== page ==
Pam Hollander (Education) has published a book, “Readiness Realities: Struggles and Successes During the Transition to College” (Sense Publishers), about her 20 years of experience teaching first-year college students.
Non-academic factors can strain or support this movement toward college readiness. Research in the field of college readiness has been showing for years that a successful transition to college involves a myriad of factors, including academic preparation, academically-valued cultural background knowledge, vocabulary, metacognitive skills, a positive disposition toward learning new things, mental health, physical health, family stability, social connections, financial security, time management and executive functioning.
When students fail out of college during their first semester, it is usually because of a combination of some of these factors. Many students cannot afford to buy their class textbooks, waiting for their financial aid to come through, have family members they need to take care of, work forty hours a week, or don’t have the background knowledge they need to do college-level reading.
College readiness includes having the financial wherewithal to take on post-secondary education. Monetary concerns are a huge factor in whether college students succeed. Nationally, one-third of all college students work at least 30 hours per week.
Hollander argues in her book that educators need to better job of recognizing and communicating what the real prerequisites for college are. So much emphasis is placed on trying to get children to learn isolated academic skills, that what is often missed is the underlying curiosity, engagement, connection, and background knowledge that needs to be the foundation for academic work.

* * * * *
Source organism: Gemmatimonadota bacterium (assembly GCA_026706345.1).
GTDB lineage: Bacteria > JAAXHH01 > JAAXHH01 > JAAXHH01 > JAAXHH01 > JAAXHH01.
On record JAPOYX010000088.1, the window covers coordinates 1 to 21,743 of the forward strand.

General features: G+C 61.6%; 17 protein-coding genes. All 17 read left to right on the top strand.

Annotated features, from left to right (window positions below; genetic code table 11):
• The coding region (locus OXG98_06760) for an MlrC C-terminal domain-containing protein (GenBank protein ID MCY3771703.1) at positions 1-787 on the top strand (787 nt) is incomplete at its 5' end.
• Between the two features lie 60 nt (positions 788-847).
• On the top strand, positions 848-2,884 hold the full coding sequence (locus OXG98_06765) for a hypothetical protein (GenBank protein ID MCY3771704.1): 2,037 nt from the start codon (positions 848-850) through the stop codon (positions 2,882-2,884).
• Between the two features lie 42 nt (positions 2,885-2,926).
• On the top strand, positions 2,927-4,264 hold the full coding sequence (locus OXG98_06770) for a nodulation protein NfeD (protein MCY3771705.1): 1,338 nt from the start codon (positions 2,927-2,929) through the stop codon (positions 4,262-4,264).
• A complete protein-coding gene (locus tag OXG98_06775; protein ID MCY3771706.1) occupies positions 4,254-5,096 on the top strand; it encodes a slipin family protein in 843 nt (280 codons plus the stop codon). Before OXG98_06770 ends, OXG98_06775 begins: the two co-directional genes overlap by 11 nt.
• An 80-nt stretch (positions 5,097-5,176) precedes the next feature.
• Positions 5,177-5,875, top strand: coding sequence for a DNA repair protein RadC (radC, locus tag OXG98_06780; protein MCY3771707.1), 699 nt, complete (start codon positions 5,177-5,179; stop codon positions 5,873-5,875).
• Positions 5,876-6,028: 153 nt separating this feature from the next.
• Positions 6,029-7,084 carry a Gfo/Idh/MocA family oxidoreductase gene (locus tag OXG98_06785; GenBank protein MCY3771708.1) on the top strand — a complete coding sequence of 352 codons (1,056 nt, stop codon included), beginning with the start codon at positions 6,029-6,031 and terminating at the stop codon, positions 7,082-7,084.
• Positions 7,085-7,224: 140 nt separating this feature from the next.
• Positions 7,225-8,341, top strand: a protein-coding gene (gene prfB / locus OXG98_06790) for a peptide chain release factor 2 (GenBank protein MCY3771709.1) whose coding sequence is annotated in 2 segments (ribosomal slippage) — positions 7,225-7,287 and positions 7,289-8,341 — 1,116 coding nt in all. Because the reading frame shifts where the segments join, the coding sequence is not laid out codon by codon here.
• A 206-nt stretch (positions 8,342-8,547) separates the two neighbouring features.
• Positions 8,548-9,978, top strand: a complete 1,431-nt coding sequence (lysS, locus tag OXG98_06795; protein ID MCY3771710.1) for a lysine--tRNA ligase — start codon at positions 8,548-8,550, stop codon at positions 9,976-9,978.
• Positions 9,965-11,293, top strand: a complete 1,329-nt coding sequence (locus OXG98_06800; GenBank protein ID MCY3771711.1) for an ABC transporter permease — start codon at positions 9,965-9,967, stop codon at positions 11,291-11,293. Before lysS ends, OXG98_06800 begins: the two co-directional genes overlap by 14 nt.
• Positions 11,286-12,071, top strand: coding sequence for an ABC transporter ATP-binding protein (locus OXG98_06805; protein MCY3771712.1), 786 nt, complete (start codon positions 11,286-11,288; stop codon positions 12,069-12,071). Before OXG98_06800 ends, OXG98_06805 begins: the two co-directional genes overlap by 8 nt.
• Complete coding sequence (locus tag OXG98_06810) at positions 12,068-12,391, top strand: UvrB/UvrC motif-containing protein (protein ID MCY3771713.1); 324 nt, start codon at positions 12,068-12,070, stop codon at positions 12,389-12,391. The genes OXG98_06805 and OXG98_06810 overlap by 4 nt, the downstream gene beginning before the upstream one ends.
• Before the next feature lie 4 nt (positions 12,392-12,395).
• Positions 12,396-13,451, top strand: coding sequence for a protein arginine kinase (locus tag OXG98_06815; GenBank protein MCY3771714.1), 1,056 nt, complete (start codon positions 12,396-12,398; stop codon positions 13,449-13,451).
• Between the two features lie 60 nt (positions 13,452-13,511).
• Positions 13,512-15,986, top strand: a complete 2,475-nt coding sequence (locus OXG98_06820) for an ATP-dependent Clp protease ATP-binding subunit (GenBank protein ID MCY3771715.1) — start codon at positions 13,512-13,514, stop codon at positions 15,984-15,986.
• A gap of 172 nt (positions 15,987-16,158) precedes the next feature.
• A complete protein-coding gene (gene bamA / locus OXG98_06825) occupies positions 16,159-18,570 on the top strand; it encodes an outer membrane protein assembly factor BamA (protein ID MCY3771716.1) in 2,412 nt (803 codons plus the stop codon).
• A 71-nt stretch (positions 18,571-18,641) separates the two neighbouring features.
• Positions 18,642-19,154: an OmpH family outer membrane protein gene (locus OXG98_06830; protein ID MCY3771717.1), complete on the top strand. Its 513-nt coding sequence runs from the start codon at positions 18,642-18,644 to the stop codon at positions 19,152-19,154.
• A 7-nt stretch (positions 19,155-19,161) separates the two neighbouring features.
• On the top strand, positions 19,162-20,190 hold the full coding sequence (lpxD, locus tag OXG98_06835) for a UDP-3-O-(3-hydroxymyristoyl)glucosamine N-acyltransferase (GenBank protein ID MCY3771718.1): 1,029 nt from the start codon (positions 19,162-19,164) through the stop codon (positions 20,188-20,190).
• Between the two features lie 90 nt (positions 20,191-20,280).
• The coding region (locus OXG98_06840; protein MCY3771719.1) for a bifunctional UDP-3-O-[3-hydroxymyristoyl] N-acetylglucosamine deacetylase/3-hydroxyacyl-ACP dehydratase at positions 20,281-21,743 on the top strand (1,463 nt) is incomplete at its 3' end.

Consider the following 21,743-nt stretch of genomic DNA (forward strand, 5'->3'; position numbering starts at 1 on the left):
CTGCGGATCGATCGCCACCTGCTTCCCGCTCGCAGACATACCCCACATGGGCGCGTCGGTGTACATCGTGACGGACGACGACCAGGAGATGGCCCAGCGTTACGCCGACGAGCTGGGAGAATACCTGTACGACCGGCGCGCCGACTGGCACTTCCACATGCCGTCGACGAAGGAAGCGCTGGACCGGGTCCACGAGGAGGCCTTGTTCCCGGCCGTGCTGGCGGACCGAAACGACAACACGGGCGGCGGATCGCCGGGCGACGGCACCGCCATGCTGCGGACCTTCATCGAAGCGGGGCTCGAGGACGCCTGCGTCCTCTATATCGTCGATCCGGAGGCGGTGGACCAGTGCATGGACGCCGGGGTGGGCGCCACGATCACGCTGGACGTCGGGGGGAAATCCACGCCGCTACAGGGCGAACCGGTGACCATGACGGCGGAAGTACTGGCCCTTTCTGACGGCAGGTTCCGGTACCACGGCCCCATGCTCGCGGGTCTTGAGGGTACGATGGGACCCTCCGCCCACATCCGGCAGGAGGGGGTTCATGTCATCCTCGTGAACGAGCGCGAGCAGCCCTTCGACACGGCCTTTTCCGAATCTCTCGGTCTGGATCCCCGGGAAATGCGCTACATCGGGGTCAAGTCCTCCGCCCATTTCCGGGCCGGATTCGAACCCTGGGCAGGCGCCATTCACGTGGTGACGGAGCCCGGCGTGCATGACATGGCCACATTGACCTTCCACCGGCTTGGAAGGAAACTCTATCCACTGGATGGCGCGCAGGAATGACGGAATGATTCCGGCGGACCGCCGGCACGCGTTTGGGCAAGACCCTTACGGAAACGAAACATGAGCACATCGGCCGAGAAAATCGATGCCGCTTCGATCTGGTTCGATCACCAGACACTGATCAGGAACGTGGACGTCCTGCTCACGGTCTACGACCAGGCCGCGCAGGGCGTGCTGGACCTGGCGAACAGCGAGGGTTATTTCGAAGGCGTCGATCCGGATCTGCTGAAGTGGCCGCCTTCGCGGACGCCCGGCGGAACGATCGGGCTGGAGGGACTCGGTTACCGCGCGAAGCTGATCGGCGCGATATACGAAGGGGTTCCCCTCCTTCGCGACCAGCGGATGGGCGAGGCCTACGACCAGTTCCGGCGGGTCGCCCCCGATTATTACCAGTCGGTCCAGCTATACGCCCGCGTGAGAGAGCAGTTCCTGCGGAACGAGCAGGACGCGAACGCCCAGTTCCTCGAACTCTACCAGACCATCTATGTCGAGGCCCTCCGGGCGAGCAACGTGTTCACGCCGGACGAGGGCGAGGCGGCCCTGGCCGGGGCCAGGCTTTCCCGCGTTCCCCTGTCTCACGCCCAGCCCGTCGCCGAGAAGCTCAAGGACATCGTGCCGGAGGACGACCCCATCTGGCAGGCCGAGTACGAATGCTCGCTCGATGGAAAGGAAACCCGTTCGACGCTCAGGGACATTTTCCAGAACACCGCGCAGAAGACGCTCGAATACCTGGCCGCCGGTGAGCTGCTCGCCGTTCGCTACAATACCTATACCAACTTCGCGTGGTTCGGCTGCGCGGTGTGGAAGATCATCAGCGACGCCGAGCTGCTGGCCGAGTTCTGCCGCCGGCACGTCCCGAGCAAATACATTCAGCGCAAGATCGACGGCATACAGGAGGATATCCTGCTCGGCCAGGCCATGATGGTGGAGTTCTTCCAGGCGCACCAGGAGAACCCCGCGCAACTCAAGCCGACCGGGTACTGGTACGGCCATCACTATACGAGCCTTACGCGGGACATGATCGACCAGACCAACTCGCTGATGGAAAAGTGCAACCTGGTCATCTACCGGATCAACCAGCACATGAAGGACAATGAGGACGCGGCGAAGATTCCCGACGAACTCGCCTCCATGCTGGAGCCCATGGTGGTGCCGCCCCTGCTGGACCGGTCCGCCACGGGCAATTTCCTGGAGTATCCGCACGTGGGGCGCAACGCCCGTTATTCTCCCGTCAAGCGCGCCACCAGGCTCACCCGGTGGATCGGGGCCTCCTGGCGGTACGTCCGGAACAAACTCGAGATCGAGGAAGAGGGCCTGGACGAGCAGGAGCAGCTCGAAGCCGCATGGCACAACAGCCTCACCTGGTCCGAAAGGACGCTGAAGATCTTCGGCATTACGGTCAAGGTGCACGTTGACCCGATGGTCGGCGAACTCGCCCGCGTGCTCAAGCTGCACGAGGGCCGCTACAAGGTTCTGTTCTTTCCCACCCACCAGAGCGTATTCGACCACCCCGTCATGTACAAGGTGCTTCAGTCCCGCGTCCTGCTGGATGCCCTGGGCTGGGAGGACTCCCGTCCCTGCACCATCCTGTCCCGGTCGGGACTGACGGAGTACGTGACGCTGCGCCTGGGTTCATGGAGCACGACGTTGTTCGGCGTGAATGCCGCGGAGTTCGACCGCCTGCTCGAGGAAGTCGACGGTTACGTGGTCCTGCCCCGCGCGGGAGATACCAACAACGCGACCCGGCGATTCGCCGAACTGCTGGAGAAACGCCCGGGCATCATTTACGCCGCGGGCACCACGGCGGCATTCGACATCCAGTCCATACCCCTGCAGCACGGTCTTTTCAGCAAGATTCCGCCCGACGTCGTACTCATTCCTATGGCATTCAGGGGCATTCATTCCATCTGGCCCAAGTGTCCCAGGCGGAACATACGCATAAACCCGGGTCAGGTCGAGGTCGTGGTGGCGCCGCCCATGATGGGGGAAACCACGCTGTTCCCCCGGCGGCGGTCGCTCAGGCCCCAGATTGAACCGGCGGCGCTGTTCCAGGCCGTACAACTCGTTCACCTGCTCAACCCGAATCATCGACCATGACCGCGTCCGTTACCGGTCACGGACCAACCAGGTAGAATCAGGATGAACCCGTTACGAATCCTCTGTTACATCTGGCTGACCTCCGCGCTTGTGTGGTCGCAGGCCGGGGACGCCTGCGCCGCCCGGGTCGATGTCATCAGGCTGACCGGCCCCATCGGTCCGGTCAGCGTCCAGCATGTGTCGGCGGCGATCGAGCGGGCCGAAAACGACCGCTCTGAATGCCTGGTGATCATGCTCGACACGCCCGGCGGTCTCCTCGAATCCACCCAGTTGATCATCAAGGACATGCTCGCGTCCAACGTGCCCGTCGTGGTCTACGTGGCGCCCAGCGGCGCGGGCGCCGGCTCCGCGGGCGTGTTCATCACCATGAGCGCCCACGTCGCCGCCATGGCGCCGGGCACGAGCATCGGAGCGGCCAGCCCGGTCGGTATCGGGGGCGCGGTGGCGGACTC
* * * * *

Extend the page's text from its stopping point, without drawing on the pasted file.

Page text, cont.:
Some of these issues came to light when results came in from the PARCC testing last year. Students in more affluent areas did better on the PARCC testing than lower income areas. The results were so low in many schools that the test administrator, Pearsons, recommended the score of 4 for passing had to be lowered to 3. Some of the example questions for PARCC like one about Daedalus from Ovid’s Metamorphoses requires much archaic background knowledge that is unequally distributed among upper, middle, and lower socioeconomic groups.
“Readiness Realities” shows that the conversation about college readiness is crucial in relation to K-12 public education and higher education. At the national and state level, educators need to address the realities of college readiness through revamping graduation requirements, but also by investing in the kinds of financial, cultural, health, and social pillars that students need to be ready for college. At the college level, Hollander recommends that colleges continue with the retention work that has been happening, in areas such as student risk-assessment, expanded advising, coaching and mentoring, financial support, and expanded academic tutoring.
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